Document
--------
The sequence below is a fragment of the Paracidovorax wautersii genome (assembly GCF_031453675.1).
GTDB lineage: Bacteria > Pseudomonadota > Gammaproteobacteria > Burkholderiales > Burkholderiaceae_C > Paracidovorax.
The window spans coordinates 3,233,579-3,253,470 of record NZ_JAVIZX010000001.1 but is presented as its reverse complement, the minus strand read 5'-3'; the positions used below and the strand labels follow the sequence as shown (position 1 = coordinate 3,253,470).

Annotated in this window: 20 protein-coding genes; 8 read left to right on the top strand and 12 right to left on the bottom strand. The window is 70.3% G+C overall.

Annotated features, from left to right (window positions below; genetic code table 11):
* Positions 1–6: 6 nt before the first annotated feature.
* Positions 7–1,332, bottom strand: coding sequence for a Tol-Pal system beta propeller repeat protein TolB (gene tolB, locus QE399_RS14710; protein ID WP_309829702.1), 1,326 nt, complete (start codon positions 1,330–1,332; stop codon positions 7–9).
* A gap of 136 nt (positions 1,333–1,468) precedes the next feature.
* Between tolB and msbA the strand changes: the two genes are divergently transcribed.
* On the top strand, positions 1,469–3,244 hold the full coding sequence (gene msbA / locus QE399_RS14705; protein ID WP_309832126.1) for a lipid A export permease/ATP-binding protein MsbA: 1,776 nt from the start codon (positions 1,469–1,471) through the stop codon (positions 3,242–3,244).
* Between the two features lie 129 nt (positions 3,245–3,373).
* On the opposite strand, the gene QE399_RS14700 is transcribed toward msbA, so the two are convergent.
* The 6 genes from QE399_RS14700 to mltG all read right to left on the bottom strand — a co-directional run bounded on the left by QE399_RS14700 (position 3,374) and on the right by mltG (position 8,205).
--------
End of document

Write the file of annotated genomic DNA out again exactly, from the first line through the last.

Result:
The sequence below is a fragment of the Paracidovorax wautersii genome (assembly GCF_031453675.1).
GTDB lineage: Bacteria > Pseudomonadota > Gammaproteobacteria > Burkholderiales > Burkholderiaceae_C > Paracidovorax.
The window spans coordinates 3,233,579-3,253,470 of record NZ_JAVIZX010000001.1 but is presented as its reverse complement, the minus strand read 5'-3'; the positions used below and the strand labels follow the sequence as shown (position 1 = coordinate 3,253,470).

Annotated in this window: 20 protein-coding genes; 8 read left to right on the top strand and 12 right to left on the bottom strand. The window is 70.3% G+C overall.

Annotated features, from left to right (window positions below; genetic code table 11):
* Positions 1–6: 6 nt before the first annotated feature.
* Positions 7–1,332, bottom strand: coding sequence for a Tol-Pal system beta propeller repeat protein TolB (gene tolB, locus QE399_RS14710; protein ID WP_309829702.1), 1,326 nt, complete (start codon positions 1,330–1,332; stop codon positions 7–9).
* A gap of 136 nt (positions 1,333–1,468) precedes the next feature.
* Between tolB and msbA the strand changes: the two genes are divergently transcribed.
* On the top strand, positions 1,469–3,244 hold the full coding sequence (gene msbA / locus QE399_RS14705; protein ID WP_309832126.1) for a lipid A export permease/ATP-binding protein MsbA: 1,776 nt from the start codon (positions 1,469–1,471) through the stop codon (positions 3,242–3,244).
* Between the two features lie 129 nt (positions 3,245–3,373).
* On the opposite strand, the gene QE399_RS14700 is transcribed toward msbA, so the two are convergent.
* The 6 genes from QE399_RS14700 to mltG all read right to left on the bottom strand — a co-directional run bounded on the left by QE399_RS14700 (position 3,374) and on the right by mltG (position 8,205).